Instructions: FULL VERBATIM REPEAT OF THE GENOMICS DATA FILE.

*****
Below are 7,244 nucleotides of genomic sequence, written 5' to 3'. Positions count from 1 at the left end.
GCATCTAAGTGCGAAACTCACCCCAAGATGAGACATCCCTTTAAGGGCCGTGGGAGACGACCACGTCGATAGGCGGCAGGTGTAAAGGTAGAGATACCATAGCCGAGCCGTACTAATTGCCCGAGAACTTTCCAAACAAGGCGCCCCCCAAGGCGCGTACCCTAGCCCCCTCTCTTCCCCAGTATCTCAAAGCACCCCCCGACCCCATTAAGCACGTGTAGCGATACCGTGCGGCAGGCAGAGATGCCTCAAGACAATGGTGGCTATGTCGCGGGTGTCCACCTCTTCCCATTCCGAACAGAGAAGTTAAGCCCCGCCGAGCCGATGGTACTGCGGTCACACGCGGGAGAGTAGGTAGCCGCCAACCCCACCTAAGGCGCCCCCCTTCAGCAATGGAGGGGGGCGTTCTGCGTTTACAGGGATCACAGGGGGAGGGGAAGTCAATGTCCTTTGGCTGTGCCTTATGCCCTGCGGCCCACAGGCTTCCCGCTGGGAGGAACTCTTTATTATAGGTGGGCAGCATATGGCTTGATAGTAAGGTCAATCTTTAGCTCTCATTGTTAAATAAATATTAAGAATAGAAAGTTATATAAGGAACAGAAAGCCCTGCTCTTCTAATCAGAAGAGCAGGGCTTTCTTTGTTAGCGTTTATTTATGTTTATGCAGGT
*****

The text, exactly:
Below are 7,244 nucleotides of genomic sequence, written 5' to 3'. Positions count from 1 at the left end.
GCATCTAAGTGCGAAACTCACCCCAAGATGAGACATCCCTTTAAGGGCCGTGGGAGACGACCACGTCGATAGGCGGCAGGTGTAAAGGTAGAGATACCATAGCCGAGCCGTACTAATTGCCCGAGAACTTTCCAAACAAGGCGCCCCCCAAGGCGCGTACCCTAGCCCCCTCTCTTCCCCAGTATCTCAAAGCACCCCCCGACCCCATTAAGCACGTGTAGCGATACCGTGCGGCAGGCAGAGATGCCTCAAGACAATGGTGGCTATGTCGCGGGTGTCCACCTCTTCCCATTCCGAACAGAGAAGTTAAGCCCCGCCGAGCCGATGGTACTGCGGTCACACGCGGGAGAGTAGGTAGCCGCCAACCCCACCTAAGGCGCCCCCCTTCAGCAATGGAGGGGGGCGTTCTGCGTTTACAGGGATCACAGGGGGAGGGGAAGTCAATGTCCTTTGGCTGTGCCTTATGCCCTGCGGCCCACAGGCTTCCCGCTGGGAGGAACTCTTTATTATAGGTGGGCAGCATATGGCTTGATAGTAAGGTCAATCTTTAGCTCTCATTGTTAAATAAATATTAAGAATAGAAAGTTATATAAGGAACAGAAAGCCCTGCTCTTCTAATCAGAAGAGCAGGGCTTTCTTTGTTAGCGTTTATTTATGTTTATGCAGGT